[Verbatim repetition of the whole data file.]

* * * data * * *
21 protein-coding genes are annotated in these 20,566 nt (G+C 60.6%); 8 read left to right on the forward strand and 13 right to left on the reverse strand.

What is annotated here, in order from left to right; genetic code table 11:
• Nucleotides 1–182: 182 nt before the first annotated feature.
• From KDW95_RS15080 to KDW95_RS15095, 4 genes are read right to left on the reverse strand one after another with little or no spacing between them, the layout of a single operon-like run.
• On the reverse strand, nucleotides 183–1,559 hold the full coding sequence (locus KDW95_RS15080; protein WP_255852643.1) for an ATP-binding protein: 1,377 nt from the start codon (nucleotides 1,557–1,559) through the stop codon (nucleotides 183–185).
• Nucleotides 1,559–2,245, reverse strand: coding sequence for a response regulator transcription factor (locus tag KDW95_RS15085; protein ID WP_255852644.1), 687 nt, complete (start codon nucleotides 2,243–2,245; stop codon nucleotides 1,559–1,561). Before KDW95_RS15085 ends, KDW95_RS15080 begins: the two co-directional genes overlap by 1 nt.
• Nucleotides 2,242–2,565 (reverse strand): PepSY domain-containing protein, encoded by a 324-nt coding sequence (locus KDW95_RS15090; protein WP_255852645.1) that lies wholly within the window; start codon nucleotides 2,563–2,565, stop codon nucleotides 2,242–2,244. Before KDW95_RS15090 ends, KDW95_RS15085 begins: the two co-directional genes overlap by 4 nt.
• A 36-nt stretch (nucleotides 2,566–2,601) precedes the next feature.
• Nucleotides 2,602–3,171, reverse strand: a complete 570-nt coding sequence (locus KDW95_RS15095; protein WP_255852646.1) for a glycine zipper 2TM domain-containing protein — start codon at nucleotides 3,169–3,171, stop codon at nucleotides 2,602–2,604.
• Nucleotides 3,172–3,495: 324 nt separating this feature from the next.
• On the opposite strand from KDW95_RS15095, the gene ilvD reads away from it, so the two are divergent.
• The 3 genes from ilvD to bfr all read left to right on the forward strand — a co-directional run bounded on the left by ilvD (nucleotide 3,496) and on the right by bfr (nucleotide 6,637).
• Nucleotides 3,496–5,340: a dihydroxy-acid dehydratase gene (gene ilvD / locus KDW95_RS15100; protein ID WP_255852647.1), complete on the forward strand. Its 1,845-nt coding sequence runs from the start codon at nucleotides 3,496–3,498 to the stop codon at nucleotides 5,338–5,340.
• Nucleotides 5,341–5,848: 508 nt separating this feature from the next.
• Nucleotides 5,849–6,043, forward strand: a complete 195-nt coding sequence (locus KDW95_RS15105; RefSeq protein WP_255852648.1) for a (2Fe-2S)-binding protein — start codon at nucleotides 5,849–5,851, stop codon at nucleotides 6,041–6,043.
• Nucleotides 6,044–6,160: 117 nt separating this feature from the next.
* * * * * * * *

21 protein-coding genes are annotated in these 20,566 nt (G+C 60.6%); 8 read left to right on the forward strand and 13 right to left on the reverse strand.

What is annotated here, in order from left to right; genetic code table 11:
• Nucleotides 1–182: 182 nt before the first annotated feature.
• From KDW95_RS15080 to KDW95_RS15095, 4 genes are read right to left on the reverse strand one after another with little or no spacing between them, the layout of a single operon-like run.
• On the reverse strand, nucleotides 183–1,559 hold the full coding sequence (locus KDW95_RS15080; protein WP_255852643.1) for an ATP-binding protein: 1,377 nt from the start codon (nucleotides 1,557–1,559) through the stop codon (nucleotides 183–185).
• Nucleotides 1,559–2,245, reverse strand: coding sequence for a response regulator transcription factor (locus tag KDW95_RS15085; protein ID WP_255852644.1), 687 nt, complete (start codon nucleotides 2,243–2,245; stop codon nucleotides 1,559–1,561). Before KDW95_RS15085 ends, KDW95_RS15080 begins: the two co-directional genes overlap by 1 nt.
• Nucleotides 2,242–2,565 (reverse strand): PepSY domain-containing protein, encoded by a 324-nt coding sequence (locus KDW95_RS15090; protein WP_255852645.1) that lies wholly within the window; start codon nucleotides 2,563–2,565, stop codon nucleotides 2,242–2,244. Before KDW95_RS15090 ends, KDW95_RS15085 begins: the two co-directional genes overlap by 4 nt.
• A 36-nt stretch (nucleotides 2,566–2,601) precedes the next feature.
• Nucleotides 2,602–3,171, reverse strand: a complete 570-nt coding sequence (locus KDW95_RS15095; protein WP_255852646.1) for a glycine zipper 2TM domain-containing protein — start codon at nucleotides 3,169–3,171, stop codon at nucleotides 2,602–2,604.
• Nucleotides 3,172–3,495: 324 nt separating this feature from the next.
• On the opposite strand from KDW95_RS15095, the gene ilvD reads away from it, so the two are divergent.
• The 3 genes from ilvD to bfr all read left to right on the forward strand — a co-directional run bounded on the left by ilvD (nucleotide 3,496) and on the right by bfr (nucleotide 6,637).
• Nucleotides 3,496–5,340: a dihydroxy-acid dehydratase gene (gene ilvD / locus KDW95_RS15100; protein ID WP_255852647.1), complete on the forward strand. Its 1,845-nt coding sequence runs from the start codon at nucleotides 3,496–3,498 to the stop codon at nucleotides 5,338–5,340.
• Nucleotides 5,341–5,848: 508 nt separating this feature from the next.
• Nucleotides 5,849–6,043, forward strand: a complete 195-nt coding sequence (locus KDW95_RS15105; RefSeq protein WP_255852648.1) for a (2Fe-2S)-binding protein — start codon at nucleotides 5,849–5,851, stop codon at nucleotides 6,041–6,043.
• Nucleotides 6,044–6,160: 117 nt separating this feature from the next.